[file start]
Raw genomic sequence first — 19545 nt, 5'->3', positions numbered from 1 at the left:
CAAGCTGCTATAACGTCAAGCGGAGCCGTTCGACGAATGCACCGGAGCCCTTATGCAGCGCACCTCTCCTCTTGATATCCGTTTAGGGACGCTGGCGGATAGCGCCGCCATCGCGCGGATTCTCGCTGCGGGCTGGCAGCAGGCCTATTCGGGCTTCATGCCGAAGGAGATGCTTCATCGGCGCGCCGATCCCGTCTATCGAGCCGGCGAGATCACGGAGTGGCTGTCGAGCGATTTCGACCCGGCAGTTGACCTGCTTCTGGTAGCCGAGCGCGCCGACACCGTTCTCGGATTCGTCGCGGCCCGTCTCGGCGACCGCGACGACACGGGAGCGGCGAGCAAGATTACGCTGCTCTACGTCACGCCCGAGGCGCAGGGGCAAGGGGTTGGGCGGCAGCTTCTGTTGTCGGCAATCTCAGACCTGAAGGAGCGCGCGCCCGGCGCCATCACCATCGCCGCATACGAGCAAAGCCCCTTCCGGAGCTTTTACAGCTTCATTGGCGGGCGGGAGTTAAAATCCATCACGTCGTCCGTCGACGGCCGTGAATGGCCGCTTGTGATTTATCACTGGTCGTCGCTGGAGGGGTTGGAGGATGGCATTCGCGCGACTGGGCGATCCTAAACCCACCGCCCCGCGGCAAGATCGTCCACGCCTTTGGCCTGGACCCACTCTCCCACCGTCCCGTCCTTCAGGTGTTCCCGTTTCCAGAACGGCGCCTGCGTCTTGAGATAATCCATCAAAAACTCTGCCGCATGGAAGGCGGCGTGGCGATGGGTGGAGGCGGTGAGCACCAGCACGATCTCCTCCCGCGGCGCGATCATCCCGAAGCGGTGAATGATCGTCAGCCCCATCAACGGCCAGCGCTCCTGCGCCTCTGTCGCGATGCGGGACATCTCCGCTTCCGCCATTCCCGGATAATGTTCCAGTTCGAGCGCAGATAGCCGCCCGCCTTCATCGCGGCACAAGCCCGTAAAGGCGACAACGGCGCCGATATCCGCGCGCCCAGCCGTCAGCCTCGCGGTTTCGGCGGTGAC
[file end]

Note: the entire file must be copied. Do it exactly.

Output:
Raw genomic sequence first — 19545 nt, 5'->3', positions numbered from 1 at the left:
CAAGCTGCTATAACGTCAAGCGGAGCCGTTCGACGAATGCACCGGAGCCCTTATGCAGCGCACCTCTCCTCTTGATATCCGTTTAGGGACGCTGGCGGATAGCGCCGCCATCGCGCGGATTCTCGCTGCGGGCTGGCAGCAGGCCTATTCGGGCTTCATGCCGAAGGAGATGCTTCATCGGCGCGCCGATCCCGTCTATCGAGCCGGCGAGATCACGGAGTGGCTGTCGAGCGATTTCGACCCGGCAGTTGACCTGCTTCTGGTAGCCGAGCGCGCCGACACCGTTCTCGGATTCGTCGCGGCCCGTCTCGGCGACCGCGACGACACGGGAGCGGCGAGCAAGATTACGCTGCTCTACGTCACGCCCGAGGCGCAGGGGCAAGGGGTTGGGCGGCAGCTTCTGTTGTCGGCAATCTCAGACCTGAAGGAGCGCGCGCCCGGCGCCATCACCATCGCCGCATACGAGCAAAGCCCCTTCCGGAGCTTTTACAGCTTCATTGGCGGGCGGGAGTTAAAATCCATCACGTCGTCCGTCGACGGCCGTGAATGGCCGCTTGTGATTTATCACTGGTCGTCGCTGGAGGGGTTGGAGGATGGCATTCGCGCGACTGGGCGATCCTAAACCCACCGCCCCGCGGCAAGATCGTCCACGCCTTTGGCCTGGACCCACTCTCCCACCGTCCCGTCCTTCAGGTGTTCCCGTTTCCAGAACGGCGCCTGCGTCTTGAGATAATCCATCAAAAACTCTGCCGCATGGAAGGCGGCGTGGCGATGGGTGGAGGCGGTGAGCACCAGCACGATCTCCTCCCGCGGCGCGATCATCCCGAAGCGGTGAATGATCGTCAGCCCCATCAACGGCCAGCGCTCCTGCGCCTCTGTCGCGATGCGGGACATCTCCGCTTCCGCCATTCCCGGATAATGTTCCAGTTCGAGCGCAGATAGCCGCCCGCCTTCATCGCGGCACAAGCCCGTAAAGGCGACAACGGCGCCGATATCCGCGCGCCCAGCCGTCAGCCTCGCGGTTTCGGCGGTGAC